Each season the British Fashion Council hosts the London Showrooms in Bastille, Paris. This season nineteen up and coming young fashion designers from the UK are in one showroom until March 7. In the first of a series of four posts, we profile our pick of the best on the cutting edge of streetwear, all them names to know and watch. First up, Nasir Mazhar.

Mazhar labeled his latest presentation "an illegal 1960s grime club from the future" with the autumn/winter 13 collection modeled by rapper Shystie and her backing dancers who performed. Nasir Mazhar, a twenty-something, London born, hat designer first made headlines after many of his most outrageous pieces, think updated Stephen Jones or Philip Treacy, were worn by fashion’s high priestess of pop, Lady Gaga. Mazhar is also gaining a cult following amongst streetwear aficionados for his clipped brim caps, accessorized with a nifty school kid’s issue STADTLER pencil.

Now, Mazhar has transitioned from new wave milliner to a four-collections-per-season full service fashion designer, on top of designing hats for the like of London Fashion Week star Louise Gray‘s own shows. Putting out accessories that look like styling props imagineered by the designer, a mix of video game beat-em-up, skimpy clothing, holster bags, fanny packs and awesome headwear. All presented by Mazhar on an always mixed up, black, white, and Asian cast of models, Marshall artists, and ladies with gem hued hair and Flo Jo’s nails.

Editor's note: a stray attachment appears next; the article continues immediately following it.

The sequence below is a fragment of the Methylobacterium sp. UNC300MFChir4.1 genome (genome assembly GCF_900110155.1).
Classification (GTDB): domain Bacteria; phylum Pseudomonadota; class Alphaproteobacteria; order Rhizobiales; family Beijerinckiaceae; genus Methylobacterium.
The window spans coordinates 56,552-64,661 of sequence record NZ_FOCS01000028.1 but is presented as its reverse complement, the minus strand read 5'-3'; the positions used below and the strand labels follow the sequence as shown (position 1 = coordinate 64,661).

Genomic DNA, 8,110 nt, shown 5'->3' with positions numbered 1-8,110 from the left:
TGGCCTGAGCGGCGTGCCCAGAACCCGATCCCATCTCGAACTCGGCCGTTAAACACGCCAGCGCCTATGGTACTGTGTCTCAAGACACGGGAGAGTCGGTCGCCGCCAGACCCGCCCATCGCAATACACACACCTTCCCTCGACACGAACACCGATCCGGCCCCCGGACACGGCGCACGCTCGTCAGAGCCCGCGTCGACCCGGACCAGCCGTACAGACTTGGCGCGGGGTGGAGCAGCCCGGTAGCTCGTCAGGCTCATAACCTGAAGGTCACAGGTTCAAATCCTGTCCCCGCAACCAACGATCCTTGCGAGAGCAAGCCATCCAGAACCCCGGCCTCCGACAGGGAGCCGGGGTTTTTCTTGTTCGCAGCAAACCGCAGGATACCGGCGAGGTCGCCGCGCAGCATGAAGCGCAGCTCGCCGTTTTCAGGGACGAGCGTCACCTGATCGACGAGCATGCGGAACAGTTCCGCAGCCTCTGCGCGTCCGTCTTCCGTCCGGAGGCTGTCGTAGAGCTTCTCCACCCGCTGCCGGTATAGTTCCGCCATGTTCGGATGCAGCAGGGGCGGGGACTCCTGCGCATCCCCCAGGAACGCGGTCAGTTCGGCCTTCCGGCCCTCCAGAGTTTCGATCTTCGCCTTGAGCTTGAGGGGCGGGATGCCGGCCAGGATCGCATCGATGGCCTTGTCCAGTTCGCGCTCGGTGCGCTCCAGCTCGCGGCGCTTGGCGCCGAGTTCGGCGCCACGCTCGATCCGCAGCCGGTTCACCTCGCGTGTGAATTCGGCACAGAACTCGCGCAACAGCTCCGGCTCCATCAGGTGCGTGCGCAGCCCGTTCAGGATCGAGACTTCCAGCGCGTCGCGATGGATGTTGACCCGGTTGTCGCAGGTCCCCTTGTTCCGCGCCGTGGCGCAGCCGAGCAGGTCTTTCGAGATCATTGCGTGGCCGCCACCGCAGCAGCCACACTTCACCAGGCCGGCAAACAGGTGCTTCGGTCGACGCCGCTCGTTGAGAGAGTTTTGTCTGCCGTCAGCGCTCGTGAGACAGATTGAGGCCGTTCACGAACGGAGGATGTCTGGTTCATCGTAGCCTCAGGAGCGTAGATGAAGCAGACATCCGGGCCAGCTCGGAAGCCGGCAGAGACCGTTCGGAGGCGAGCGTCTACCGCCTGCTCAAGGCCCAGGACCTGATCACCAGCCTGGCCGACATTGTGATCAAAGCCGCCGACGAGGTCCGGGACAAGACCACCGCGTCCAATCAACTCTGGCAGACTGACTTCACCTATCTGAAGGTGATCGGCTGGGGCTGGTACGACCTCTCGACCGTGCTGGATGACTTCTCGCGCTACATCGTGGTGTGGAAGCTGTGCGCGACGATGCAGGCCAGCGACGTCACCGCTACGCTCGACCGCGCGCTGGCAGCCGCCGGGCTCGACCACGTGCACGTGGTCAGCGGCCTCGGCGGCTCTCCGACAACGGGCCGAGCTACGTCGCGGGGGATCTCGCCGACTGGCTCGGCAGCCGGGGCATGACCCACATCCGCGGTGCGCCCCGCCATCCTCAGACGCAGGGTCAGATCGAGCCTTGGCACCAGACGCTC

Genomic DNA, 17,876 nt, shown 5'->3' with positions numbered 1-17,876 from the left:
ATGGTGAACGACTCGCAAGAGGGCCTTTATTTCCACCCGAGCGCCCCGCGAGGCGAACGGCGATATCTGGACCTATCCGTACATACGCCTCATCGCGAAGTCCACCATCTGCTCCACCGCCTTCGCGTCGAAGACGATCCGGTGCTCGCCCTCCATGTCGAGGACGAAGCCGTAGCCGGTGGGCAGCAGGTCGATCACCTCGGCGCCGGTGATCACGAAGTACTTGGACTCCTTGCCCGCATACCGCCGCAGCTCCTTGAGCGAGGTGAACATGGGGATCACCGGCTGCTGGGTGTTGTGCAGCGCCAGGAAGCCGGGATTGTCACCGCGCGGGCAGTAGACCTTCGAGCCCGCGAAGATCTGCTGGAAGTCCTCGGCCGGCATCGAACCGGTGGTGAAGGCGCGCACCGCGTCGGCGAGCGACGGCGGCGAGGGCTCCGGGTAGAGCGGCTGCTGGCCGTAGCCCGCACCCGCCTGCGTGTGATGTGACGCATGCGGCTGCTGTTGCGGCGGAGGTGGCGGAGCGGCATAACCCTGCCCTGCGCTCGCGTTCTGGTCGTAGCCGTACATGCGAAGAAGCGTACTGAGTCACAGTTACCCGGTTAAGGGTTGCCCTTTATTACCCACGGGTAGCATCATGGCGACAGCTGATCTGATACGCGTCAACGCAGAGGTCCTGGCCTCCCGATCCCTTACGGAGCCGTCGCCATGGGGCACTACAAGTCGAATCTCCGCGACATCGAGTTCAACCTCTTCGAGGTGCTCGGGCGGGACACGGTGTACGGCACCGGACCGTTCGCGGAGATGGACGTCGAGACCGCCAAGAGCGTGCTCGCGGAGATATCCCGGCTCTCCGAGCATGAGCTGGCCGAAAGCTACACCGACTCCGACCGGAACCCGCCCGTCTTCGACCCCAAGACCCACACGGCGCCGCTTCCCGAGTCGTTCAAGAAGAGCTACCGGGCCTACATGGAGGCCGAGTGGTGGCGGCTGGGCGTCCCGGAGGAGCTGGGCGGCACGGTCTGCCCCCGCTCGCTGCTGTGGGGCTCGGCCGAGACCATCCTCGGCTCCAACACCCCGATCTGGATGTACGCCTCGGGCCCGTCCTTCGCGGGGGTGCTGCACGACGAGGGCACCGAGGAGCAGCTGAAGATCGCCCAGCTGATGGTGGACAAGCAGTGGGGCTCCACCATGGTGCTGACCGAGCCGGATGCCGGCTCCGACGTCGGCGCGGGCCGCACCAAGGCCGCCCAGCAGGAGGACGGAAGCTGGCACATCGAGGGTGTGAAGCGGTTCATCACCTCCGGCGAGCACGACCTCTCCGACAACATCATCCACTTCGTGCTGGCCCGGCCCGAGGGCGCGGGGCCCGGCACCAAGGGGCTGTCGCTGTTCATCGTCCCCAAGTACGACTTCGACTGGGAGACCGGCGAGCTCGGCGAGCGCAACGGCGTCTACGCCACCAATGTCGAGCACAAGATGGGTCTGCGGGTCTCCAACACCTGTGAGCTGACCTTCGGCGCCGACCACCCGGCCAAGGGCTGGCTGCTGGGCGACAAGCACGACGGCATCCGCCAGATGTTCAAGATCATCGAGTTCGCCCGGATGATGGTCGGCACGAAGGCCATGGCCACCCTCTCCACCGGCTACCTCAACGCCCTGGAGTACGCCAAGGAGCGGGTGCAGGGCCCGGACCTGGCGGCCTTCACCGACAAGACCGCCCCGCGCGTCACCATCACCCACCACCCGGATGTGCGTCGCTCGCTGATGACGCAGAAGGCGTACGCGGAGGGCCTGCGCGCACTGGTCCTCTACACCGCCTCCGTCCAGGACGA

This is Mazhar’s second standalone women’s collection and is less sportswear centric than his men’s output. Highlights included pleated mini and full length metallic skirts, Lonsdale style crop tops, siberian tiger and coloured faux fur jackets, hats and earrings.

Shystie, who performed wearing the collection is huge on the UK underground, but American readers should know she’s also an Azealia Banks collaborator: all art-directed and styled in Mazhar’s usual slickly dystopian, for the post gaming generation, style.

The son of Turkish immigrants Mazhar comes from London’s hyper multi-ethnic east end, AKA the future, and said he wanted to makeover grime a British rap genre "because it isn’t trying to be mainstream". His main objective? That by re-imagining sportswear via "Supremes era elegance" he’s trying to "envision a fantasy where by the future becomes today’s reality". Fun clothes for chicks whose nineties style icon is Lara Croft not Alicia Silverstone in Clueless.

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